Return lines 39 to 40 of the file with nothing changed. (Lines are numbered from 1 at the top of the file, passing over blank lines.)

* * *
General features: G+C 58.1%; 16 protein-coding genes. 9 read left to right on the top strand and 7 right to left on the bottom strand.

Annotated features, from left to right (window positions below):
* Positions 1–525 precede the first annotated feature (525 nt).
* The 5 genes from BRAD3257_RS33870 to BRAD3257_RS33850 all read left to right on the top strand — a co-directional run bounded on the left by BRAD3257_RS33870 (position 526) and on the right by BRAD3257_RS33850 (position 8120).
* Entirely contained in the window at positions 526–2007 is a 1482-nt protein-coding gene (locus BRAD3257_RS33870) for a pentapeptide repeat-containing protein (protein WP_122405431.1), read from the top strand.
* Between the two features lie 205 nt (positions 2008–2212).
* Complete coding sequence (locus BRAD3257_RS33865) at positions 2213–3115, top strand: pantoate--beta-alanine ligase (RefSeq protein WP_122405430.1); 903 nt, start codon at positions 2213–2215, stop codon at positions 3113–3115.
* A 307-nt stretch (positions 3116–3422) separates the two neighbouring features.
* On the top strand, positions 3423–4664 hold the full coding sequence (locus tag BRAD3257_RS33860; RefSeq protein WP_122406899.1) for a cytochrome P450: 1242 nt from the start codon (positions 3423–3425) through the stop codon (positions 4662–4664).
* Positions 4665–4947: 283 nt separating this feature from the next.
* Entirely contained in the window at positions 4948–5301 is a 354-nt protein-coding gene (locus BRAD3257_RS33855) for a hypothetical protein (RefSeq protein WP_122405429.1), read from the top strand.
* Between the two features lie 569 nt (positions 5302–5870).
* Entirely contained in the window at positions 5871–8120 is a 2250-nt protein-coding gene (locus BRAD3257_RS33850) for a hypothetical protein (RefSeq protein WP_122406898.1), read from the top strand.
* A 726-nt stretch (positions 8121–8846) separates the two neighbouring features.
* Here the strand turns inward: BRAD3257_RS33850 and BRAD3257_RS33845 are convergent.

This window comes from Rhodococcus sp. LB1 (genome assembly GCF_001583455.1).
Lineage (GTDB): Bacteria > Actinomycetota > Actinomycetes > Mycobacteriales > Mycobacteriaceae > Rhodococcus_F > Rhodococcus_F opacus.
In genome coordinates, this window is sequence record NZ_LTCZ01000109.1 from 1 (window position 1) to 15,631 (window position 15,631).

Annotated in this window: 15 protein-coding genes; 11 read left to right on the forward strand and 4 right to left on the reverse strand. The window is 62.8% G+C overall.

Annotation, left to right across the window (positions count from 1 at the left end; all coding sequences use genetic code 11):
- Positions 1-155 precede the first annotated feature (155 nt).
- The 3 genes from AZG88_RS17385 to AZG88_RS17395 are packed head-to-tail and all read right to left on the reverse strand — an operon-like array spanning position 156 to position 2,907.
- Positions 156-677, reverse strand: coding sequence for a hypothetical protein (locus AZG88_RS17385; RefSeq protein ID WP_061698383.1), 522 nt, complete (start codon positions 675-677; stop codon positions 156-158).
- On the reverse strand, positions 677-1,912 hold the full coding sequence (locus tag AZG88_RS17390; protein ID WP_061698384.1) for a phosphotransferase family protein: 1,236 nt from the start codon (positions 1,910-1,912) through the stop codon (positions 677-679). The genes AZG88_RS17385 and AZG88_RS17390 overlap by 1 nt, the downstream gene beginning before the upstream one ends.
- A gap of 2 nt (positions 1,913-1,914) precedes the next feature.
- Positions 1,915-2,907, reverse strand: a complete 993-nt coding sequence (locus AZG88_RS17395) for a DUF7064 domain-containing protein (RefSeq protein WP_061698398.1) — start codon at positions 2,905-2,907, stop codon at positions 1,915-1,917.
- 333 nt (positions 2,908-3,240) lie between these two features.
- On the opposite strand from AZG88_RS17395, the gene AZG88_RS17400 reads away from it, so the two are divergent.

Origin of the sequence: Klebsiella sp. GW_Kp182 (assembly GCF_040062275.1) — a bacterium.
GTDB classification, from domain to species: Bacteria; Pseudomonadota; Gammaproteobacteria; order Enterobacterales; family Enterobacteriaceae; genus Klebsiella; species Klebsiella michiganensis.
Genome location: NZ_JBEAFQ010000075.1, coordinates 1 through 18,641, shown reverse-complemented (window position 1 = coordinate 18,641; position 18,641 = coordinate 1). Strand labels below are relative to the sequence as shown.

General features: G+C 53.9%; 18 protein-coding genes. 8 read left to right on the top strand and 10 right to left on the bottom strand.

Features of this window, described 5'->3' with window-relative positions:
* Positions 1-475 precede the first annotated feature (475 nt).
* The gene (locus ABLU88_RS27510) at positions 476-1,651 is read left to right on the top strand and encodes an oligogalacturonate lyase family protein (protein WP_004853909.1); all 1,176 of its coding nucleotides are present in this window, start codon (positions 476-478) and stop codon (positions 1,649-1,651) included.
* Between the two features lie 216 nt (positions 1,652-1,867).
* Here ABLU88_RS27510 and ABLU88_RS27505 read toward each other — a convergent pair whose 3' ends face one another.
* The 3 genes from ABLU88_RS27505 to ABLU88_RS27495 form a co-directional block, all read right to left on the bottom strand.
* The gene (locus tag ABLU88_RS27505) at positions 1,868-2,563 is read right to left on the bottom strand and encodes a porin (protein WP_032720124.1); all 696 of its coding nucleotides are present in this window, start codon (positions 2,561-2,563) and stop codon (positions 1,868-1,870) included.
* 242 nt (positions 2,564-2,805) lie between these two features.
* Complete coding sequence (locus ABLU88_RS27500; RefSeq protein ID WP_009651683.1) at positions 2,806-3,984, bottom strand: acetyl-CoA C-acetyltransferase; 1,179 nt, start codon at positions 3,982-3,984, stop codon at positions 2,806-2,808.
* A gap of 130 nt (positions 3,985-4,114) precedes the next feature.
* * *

* The gene (locus tag ABLU88_RS27505) at positions 1,868-2,563 is read right to left on the bottom strand and encodes a porin (protein WP_032720124.1); all 696 of its coding nucleotides are present in this window, start codon (positions 2,561-2,563) and stop codon (positions 1,868-1,870) included.
* 242 nt (positions 2,564-2,805) lie between these two features.